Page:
Dear tech wizards,
How do you stop and start work? That is, how do you pick up mentally a project where you left off? Notes? Saved tabs? Reminders?
@Shufei for daily work I don't do anything. I just remember. Weekends got to be annoying at work though. I was spending half of Monday getting back up to speed. To help that I started writing myself a note for Monday. At first this was a text file, but eventually I just sent myself an email. It was nice cause if I got sick or something I could forward it to someone in my team.
So yeah, bulleted summary email to myself.
@Shufei for a project I touch infrequently I use Todo lists and README files that describe what I'm doing and where progress is. I keep those in the repo. If it's in GitHub, I sometimes make myself issues with ideas or questions to explore.
@Shufei I'm working in a windows environment and a pothead so...
Extensive notes in notepad++ tabs.
Make full use of the split screen functionality as well.
Usually i keep one overall todo list for my whole project on one tab. And then have the sections broken up into smaller tabs where i'm getting more nitty gritty for individual tasks and note keeping and scratchpadding.
If i'm leaving off in the middle of writing something more complex, i usually leave myself detailed notes.
...though i'm in the process of messing with how that all works.
some thoughts that'll fit in a post here:
- paper notebook that goes with me everywhere
- vimwiki with a diary entry for every day
- piles of command line history
- every project should have a README that'll be useful when i come back to it
- lots and lots of bookmarks (i use pinboard)
- tag the shit out of everything that allows for it
@Shufei I usually have three or four things I'm working on (not counting helping others, interruptions, basic operational things, etc.). These get different workspaces/desktops with their own terminal and browser windows. This helps me switch and maintain context at a sort of basic level.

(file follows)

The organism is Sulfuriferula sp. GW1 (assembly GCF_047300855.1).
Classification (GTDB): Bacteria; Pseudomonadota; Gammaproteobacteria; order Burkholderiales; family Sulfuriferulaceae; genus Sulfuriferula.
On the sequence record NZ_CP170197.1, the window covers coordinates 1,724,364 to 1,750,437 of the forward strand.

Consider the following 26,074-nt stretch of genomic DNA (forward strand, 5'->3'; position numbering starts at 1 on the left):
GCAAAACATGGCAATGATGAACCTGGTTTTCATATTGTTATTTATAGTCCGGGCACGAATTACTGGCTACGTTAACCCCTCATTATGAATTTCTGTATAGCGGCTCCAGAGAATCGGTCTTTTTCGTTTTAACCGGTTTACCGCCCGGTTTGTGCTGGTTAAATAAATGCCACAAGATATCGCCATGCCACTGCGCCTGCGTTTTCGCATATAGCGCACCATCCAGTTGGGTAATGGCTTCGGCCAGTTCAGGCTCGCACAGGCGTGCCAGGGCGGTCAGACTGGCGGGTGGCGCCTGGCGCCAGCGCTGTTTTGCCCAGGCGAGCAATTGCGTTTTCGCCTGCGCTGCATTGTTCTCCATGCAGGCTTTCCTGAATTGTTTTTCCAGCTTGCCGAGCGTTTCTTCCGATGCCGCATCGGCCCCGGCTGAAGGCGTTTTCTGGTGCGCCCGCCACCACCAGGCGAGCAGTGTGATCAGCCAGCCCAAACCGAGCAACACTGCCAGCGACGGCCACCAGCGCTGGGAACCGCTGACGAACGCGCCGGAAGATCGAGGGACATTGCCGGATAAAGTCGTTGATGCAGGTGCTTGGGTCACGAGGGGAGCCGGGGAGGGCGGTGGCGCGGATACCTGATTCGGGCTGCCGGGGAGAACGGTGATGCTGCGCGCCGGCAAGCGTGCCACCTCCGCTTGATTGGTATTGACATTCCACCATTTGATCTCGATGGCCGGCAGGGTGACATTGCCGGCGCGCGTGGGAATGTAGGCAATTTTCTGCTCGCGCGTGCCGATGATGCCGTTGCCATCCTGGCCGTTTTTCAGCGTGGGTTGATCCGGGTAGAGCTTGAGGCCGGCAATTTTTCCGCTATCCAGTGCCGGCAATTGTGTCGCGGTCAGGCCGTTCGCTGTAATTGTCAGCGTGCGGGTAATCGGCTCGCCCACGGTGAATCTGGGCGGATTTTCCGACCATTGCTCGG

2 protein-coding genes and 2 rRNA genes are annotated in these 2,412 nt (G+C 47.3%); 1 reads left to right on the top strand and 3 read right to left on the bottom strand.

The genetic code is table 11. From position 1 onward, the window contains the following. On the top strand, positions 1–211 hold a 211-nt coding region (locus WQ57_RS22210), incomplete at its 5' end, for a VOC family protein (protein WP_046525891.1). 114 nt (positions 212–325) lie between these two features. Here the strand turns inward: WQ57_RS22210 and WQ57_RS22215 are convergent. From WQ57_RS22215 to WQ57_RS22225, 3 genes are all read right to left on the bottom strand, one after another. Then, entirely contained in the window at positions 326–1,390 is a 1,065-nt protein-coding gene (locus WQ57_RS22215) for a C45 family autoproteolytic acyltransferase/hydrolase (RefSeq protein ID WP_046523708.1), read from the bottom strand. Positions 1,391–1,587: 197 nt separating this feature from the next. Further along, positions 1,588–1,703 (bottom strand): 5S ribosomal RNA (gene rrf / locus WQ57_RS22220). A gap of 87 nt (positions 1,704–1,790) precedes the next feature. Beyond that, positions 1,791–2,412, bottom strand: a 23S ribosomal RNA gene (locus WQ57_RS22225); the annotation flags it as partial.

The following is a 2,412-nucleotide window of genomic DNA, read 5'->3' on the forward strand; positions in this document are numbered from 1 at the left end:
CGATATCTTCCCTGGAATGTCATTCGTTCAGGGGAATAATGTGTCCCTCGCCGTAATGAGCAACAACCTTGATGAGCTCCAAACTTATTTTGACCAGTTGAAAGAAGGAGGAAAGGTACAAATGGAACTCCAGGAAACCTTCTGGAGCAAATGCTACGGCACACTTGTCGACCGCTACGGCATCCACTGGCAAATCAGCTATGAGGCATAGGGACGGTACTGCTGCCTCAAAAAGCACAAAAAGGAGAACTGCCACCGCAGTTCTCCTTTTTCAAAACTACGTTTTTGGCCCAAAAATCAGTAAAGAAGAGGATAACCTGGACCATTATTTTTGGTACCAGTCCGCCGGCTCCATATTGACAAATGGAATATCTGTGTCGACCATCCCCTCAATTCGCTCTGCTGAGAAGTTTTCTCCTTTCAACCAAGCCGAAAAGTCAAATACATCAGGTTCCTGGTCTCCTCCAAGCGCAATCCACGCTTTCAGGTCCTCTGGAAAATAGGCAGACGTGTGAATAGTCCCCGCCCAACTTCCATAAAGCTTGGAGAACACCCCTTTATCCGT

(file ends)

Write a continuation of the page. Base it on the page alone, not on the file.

I take notes irregularly. I am pretty good about making a note of something I recognize as tricky or esoteric that I won't easily recall.
Project documentation is a primary method I use for design and it can help create enough context in my brain that I remember state.
I have a daily task list I review every morning which provides me a starting framework for the day, reminds me what I've been working on, and has me set out goals for the day.
@Shufei What works or doesn't work for you?
@Shufei I keep per project logs. And I pepper my code with FIXME and NOTE.
Furthermore, my boss knows I spend the first hour reading whatever I wrote the previous day.
@Shufei I keep a dot journal for all development tasks that I'm working on -- different spreads for different projects.
I got this out of Test Driven Development: By Example by Kent Beck. I keep a bullet list of each thing that I do in the project. Before I do it, I write it down. Once I've done it. I cross it off. If something pops into my head that I need to do, but isn't what I'm working on right now, I put it down.